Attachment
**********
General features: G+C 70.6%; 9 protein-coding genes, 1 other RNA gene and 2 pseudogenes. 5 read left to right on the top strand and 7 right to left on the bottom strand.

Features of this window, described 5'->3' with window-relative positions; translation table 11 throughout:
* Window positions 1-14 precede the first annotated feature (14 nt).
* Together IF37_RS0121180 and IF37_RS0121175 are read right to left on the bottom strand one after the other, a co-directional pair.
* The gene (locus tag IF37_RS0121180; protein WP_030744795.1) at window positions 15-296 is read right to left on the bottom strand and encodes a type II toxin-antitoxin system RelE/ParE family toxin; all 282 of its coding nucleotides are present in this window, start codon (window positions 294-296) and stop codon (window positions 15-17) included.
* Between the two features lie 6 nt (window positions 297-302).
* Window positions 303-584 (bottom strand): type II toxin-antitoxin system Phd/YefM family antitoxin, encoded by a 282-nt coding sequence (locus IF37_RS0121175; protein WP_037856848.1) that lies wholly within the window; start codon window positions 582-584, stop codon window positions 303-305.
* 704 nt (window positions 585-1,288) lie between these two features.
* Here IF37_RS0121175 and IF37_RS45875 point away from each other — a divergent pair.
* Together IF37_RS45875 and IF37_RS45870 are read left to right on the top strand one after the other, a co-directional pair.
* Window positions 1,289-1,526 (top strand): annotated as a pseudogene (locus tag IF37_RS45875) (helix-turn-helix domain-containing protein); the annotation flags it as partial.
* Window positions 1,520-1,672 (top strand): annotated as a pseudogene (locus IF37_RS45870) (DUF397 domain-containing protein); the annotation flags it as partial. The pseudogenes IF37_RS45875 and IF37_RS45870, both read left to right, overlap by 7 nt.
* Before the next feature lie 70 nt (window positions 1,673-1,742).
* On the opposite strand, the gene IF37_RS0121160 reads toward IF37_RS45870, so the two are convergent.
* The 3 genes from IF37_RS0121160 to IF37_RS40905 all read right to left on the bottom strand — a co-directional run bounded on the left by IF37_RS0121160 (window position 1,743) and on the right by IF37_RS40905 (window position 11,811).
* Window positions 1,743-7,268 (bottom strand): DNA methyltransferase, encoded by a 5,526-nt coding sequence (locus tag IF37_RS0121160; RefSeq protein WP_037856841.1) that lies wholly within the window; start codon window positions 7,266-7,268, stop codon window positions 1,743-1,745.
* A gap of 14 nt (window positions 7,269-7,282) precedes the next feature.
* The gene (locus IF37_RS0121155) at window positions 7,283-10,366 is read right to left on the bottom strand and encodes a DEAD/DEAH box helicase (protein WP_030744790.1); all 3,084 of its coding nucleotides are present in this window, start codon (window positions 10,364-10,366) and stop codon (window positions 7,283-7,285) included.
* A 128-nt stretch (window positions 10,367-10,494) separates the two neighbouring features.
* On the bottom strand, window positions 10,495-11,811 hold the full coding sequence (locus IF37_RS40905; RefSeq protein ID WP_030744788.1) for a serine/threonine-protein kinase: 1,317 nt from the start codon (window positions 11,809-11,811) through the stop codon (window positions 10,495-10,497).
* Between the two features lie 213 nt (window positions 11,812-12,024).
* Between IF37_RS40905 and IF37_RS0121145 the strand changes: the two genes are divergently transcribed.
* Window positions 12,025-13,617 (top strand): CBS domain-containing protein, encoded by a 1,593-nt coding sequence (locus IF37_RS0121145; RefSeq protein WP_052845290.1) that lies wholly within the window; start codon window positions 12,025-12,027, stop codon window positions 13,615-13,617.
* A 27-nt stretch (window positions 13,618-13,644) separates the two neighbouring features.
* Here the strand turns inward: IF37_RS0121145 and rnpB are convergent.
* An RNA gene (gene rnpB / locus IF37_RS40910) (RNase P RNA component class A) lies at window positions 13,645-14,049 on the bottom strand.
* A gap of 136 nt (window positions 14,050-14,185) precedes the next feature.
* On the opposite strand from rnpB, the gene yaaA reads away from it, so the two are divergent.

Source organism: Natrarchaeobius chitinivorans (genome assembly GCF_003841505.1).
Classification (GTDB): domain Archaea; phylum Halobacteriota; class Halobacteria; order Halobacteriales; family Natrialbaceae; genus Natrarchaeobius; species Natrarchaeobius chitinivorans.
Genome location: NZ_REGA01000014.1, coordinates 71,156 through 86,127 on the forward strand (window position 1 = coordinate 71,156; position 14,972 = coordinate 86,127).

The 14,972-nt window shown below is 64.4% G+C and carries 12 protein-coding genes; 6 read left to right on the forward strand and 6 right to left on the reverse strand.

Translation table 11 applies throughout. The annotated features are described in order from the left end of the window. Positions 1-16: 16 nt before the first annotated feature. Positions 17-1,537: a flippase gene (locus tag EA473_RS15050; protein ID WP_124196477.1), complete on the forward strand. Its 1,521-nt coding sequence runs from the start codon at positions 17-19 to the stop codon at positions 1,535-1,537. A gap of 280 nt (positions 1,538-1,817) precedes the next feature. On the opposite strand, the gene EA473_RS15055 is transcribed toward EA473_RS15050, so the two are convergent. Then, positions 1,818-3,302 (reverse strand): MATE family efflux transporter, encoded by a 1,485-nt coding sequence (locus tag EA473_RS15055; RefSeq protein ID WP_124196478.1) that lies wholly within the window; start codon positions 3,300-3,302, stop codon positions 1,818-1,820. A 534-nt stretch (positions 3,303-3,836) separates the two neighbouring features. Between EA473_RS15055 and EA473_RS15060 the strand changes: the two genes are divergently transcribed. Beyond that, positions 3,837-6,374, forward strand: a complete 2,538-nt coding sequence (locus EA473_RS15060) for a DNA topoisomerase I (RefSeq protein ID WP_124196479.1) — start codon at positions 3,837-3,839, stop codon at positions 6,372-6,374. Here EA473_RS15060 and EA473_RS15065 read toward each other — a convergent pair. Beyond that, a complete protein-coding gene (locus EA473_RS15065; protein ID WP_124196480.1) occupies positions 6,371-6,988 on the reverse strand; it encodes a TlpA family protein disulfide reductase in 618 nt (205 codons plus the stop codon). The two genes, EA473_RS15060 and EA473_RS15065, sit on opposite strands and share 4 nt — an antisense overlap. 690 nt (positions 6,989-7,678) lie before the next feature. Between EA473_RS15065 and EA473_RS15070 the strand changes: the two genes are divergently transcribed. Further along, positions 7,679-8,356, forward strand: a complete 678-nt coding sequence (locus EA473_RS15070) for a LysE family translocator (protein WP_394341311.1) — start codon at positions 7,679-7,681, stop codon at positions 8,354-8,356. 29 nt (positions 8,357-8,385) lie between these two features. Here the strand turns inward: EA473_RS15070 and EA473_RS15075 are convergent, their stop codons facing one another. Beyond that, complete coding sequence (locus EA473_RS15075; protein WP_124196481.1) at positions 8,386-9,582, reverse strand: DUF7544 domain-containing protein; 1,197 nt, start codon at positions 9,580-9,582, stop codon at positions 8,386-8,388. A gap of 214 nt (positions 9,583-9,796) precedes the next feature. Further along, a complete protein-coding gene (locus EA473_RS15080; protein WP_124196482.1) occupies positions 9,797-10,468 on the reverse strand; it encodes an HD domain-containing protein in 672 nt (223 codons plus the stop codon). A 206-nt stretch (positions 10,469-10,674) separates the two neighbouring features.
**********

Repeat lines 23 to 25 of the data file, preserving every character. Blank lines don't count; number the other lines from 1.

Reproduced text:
* Window positions 12,025-13,617 (top strand): CBS domain-containing protein, encoded by a 1,593-nt coding sequence (locus IF37_RS0121145; RefSeq protein WP_052845290.1) that lies wholly within the window; start codon window positions 12,025-12,027, stop codon window positions 13,615-13,617.
* A 27-nt stretch (window positions 13,618-13,644) separates the two neighbouring features.
* Here the strand turns inward: IF37_RS0121145 and rnpB are convergent.